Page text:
Chucho Valdés - Jazz Batá

Berklee Performance Center

Jazz Batá, the new project of pianist, composer and arranger Chucho Valdés, is both a look forward and a closing of pending business. In 1972, a year before he founded the transcendent Afro-Cuban jazz rock ensemble Irakere, Valdés experimented with a trio, which, while largely ignored at the time, proved crucial for the development of his music. Comprised of piano, acoustic bass and batá, the hourglass shaped drum that is essential in the ritual music of Yoruba religion best known as Santeria. Jazz Batá expressed his deeper Cubanization of jazz and the classic piano jazz trio in both its instrumentation and its sound. The new Jazz Batá is comprised by Valdés on piano; Yelsy Heredia, acoustic bass and Miguel Valdes on percussion and voice.

“El maestro Chucho Valdés is one of the great treasures of the music world… Valdés grounds his work in the aural history of mother Cuba, while seamlessly weaving in aspects of folk, jazz and classical to create a singular musical vision.”

DownBeat Magazine

“A pianist of imperial command, possessed of a dazzling, deceptively casual virtuosity.”

The New York Times

About Chucho Valdés' Jazz Batá:

Jazz Batá, the new project of pianist, composer and arranger Chucho Valdés, is both a look forward and a closing of pending business. 

In 1972, a year before he founded the transcendent Afro-Cuban jazz rock ensemble Irakere, Valdés experimented with a trio which, while largely ignored at the time, proved crucial for the development of his music.

Comprising piano, acoustic bass and batá, the hourglass shaped drum that is essential in the ritual music of Yoruba religion, best known as Santeria, Jazz Batá expressed his deeper Cubanization of jazz and the classic piano jazz trio in both, its instrumentation and its sound.

“The recording company couldn’t understand it. They would tell me that it was ‘Crazy jazz,’” recalled Valdés. “They would say ‘Who thinks of a jazz trio without a drum kit?’ Well, I did. I was looking for the sound of our roots. The batá drums were not used in popular music then. Those drums, that music, were considered vulgar, something backward. Some dismissed it as just  ´A black thing.´ But that´s where our roots are.”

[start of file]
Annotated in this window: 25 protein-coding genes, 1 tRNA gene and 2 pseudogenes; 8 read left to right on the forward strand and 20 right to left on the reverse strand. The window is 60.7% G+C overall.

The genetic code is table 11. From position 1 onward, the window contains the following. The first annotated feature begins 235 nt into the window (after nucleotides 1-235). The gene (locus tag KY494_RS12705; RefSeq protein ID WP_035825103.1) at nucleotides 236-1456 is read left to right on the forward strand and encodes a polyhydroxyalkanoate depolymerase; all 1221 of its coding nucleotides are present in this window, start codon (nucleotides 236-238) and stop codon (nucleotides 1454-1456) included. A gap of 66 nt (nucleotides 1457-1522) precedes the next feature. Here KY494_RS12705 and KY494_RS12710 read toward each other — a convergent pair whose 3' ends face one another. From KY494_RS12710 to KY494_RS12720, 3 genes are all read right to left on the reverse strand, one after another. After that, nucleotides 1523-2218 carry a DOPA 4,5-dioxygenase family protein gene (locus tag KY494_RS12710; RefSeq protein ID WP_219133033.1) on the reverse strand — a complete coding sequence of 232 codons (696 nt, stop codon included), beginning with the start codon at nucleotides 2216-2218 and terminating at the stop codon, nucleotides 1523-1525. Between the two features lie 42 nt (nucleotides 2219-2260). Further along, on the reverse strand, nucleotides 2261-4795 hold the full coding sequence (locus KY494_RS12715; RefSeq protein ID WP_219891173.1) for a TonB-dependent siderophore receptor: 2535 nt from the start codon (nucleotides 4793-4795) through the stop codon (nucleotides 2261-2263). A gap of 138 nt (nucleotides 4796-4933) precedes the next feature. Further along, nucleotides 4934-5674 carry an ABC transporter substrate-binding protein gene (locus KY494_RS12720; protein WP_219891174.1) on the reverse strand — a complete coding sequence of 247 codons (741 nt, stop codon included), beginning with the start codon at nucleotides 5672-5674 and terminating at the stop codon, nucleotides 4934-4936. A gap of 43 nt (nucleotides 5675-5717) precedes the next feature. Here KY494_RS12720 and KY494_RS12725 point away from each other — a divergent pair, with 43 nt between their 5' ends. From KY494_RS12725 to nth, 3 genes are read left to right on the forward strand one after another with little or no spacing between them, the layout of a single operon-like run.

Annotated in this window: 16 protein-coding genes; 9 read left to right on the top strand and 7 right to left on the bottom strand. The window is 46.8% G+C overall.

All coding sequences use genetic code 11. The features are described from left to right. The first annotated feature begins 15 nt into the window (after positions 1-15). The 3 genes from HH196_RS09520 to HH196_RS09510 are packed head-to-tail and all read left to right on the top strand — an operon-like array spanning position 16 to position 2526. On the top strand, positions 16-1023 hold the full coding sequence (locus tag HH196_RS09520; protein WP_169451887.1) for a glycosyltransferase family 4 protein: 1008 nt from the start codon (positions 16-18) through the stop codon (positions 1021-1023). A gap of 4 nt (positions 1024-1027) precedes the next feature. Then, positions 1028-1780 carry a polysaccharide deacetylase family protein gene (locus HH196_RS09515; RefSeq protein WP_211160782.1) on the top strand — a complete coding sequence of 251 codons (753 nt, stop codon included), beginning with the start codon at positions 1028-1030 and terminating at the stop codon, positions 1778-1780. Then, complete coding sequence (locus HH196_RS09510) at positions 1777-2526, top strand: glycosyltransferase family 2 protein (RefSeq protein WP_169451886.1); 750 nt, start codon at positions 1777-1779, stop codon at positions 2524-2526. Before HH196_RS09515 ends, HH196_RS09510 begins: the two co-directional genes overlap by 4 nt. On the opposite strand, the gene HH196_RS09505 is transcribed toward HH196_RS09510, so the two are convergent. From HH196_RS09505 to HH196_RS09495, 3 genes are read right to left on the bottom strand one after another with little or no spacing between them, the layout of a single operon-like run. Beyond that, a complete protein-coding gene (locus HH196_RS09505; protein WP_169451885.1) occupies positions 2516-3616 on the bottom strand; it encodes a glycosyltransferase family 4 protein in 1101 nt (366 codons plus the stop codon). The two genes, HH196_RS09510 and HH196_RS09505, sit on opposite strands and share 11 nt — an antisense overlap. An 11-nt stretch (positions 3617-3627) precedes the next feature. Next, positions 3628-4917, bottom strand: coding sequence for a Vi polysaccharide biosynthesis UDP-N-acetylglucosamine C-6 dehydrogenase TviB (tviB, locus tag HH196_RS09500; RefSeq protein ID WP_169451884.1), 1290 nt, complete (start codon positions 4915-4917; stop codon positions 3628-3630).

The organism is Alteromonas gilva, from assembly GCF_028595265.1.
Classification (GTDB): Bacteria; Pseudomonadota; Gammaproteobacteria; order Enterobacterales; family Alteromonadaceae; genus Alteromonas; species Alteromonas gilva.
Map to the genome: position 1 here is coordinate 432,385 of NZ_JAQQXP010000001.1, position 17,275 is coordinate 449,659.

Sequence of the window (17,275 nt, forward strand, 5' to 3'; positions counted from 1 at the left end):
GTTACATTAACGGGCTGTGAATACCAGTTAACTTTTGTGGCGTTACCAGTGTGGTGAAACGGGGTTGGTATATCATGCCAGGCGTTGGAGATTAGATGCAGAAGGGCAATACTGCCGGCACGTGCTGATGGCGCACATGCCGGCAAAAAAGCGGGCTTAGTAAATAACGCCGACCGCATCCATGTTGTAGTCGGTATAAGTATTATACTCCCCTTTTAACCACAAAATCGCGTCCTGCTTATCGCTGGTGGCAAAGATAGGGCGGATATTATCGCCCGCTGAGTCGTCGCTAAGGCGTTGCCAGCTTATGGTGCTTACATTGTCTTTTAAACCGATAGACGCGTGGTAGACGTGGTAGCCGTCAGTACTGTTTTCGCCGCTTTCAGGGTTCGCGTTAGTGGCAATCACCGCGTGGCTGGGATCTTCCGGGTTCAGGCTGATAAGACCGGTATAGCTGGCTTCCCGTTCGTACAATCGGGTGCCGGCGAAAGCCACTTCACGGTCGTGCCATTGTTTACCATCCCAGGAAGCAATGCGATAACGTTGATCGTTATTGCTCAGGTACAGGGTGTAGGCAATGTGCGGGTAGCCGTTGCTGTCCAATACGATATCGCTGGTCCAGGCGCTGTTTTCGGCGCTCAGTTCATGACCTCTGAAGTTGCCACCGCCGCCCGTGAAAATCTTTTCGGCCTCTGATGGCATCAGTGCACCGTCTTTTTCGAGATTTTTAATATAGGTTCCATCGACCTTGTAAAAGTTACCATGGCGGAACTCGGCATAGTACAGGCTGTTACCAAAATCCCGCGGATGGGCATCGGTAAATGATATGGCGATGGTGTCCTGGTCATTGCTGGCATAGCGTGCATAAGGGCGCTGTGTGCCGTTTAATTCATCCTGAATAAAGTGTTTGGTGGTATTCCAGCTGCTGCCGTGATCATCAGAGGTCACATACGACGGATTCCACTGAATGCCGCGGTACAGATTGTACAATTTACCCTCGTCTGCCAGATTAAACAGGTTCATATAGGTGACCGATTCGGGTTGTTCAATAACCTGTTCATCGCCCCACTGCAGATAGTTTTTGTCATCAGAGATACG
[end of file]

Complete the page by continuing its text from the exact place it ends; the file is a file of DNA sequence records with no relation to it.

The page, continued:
Playing a repertoire written especially for the group by Valdés, and featuring not only batá drums but a whole battery of percussion instruments including congas, maracas and guiro, the trio recorded only one album. But the idea “stayed with me,” said the pianist. “It really bothered me not to follow through with the work in Jazz Batá and I was listening to it recently and thought there was a lot there yet. At the time, we chose to follow another path — and Irakere was a great project — but it’s never too late, and now we can continue with that work.”

The new Jazz Batá is comprised by Valdés on piano; Ramon Vazquez, acoustic bass; Yaroldy Abreu on congas; and Dreiser Durruthy on batá and voice. Chucho released a new record featuring the new Jazz Batá on November 16, 2018 to great critical acclaim. The álbum, Jazz Batá 2, claimed a prominent spot on Billboard’s list of Best Latin Albums of 2018, who called him the “founder of the definitive contemporary Cuban jazz.”

“It´s almost all new music,” said Valdés. “After all, while we are based on that original trio, we are doing something very different here. There are years of experiences and development in between. I believe this is going to be even better than the old trio.”

The 2019-20 Jazz Series is sponsored by
DONNA & MICHAEL EGAN

Berklee Performance Center

136 Massachusetts Avenue, Boston

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